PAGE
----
Those were difficult days. There was virtually no project for tuberculosis control in Guyana in the 1980s. Guyana, as every other country in the region, had thought that tuberculosis was something of the past. While Guyana kept the tuberculosis clinic running, we virtually closed the tuberculosis programme. Other countries did the same. It was under those circumstances that a frustrated Dr. Moti Lall was trying to pursue his passion - control and elimination of tuberculosis. His frustration was not only that there was no resource for the fight against tuberculosis then, there was also the prevailing view that the tuberculosis problem no longer existed. Things improved somewhat in the 1990s as Guyana began to recognise the tuberculosis was a serious public health problem and that Human Immunodeficiency Virus (HIV) was a serious scourge that threatened our very existence, but the allocation of funds for the fight against tuberculosis remained woefully inadequate.
He later confided in me that he did not know at that time in the early 1970s, whilst he was in Germany, about Acquired Immune Deficiency Syndrome (AIDS). No one did. But once AIDS hit the world in the early 1980s many physicians and many public health officials began to realise that the signs of this new public health scourge were already visible in the early 1970s. They simply did not know then that the things they were dealing with in the 1970s came out of AIDS. He confided in me that as a young doctor, studying for his diploma in Germany, in the Pulmonary and Tuberculosis Department, they saw the re-emergence of tuberculosis, in Germany. They read about the re-emergence in other developed and developing countries, but the tuberculosis was coming with other illnesses, with other viral attacks, and they could not understand why the tuberculosis patients were having so many problems. No one was aware then that those cases in the 1970s were the first wave, the first manifestation, of a new syndrome that we would later call AIDS.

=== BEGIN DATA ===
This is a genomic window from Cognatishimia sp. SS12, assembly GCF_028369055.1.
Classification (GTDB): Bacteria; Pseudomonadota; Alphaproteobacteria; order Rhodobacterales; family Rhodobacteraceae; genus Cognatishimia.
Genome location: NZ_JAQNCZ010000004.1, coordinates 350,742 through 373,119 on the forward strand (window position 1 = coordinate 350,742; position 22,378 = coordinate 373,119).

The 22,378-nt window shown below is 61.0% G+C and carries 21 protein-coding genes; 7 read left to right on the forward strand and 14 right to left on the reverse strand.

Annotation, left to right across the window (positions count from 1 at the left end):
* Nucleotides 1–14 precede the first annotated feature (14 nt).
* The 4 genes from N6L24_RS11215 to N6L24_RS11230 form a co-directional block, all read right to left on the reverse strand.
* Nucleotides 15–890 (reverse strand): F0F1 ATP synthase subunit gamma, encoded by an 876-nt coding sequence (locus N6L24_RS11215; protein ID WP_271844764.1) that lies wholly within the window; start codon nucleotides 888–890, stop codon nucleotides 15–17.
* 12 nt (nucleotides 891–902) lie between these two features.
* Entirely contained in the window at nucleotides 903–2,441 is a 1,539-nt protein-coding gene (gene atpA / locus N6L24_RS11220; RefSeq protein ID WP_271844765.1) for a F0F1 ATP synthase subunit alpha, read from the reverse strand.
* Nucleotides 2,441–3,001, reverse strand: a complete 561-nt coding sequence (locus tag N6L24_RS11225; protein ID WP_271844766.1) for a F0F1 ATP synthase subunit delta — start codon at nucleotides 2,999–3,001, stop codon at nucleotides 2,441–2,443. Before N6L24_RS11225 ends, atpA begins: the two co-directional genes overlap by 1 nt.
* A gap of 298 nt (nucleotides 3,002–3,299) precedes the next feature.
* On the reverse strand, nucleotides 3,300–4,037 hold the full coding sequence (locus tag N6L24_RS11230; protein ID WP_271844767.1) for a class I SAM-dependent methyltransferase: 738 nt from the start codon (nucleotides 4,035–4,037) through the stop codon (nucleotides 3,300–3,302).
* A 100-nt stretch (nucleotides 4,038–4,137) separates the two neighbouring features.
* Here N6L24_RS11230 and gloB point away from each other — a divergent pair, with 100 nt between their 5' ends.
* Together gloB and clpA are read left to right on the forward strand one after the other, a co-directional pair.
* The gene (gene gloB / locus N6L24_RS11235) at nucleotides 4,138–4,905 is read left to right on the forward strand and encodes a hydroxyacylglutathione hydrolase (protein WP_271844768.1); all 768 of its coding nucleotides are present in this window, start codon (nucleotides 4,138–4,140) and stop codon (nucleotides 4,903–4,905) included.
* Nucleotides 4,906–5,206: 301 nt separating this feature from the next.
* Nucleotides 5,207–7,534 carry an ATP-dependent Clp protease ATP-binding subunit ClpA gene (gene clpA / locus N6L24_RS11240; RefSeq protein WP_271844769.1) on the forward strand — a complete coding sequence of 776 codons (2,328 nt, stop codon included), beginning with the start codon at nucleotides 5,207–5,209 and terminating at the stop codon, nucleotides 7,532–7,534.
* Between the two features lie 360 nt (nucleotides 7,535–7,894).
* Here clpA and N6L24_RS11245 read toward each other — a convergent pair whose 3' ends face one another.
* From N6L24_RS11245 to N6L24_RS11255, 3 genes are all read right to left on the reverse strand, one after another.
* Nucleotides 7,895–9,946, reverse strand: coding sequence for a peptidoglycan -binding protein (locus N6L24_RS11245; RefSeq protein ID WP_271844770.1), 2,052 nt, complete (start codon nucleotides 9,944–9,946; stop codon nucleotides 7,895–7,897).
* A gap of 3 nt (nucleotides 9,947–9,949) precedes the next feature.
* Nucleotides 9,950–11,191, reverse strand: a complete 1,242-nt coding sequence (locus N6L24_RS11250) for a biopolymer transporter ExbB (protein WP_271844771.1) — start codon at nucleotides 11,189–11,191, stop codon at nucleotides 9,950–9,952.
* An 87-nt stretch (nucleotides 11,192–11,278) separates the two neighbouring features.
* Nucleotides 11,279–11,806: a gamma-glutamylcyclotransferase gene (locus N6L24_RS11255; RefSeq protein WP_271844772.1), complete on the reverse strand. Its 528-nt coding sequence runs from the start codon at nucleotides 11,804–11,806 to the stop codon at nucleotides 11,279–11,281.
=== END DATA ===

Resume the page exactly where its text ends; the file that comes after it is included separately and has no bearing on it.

When he began his practice, therefore, in Guyana, it was a time that Guyana and the Caribbean took a stance that tuberculosis was licked and that it was no longer a public health problem -  no longer a public health concern. Guyana was not unique in virtually closing down the tuberculosis programme or in starving the programme of financial support. Other Caribbean countries did this, other countries in the world.  It was a global norm. If anyone has read Laurie Garrett’s The Coming Plague: Newly Emerging Diseases in a World Out of Balance, one would have seen that throughout Canada and the United States of America that they were closing down the tuberculosis clinics. Guyana was not unique. Guyana was simply doing what other countries did. It was in those circumstances that a young doctor, who thought that his country and the world was going down the wrong path, had to develop his own career.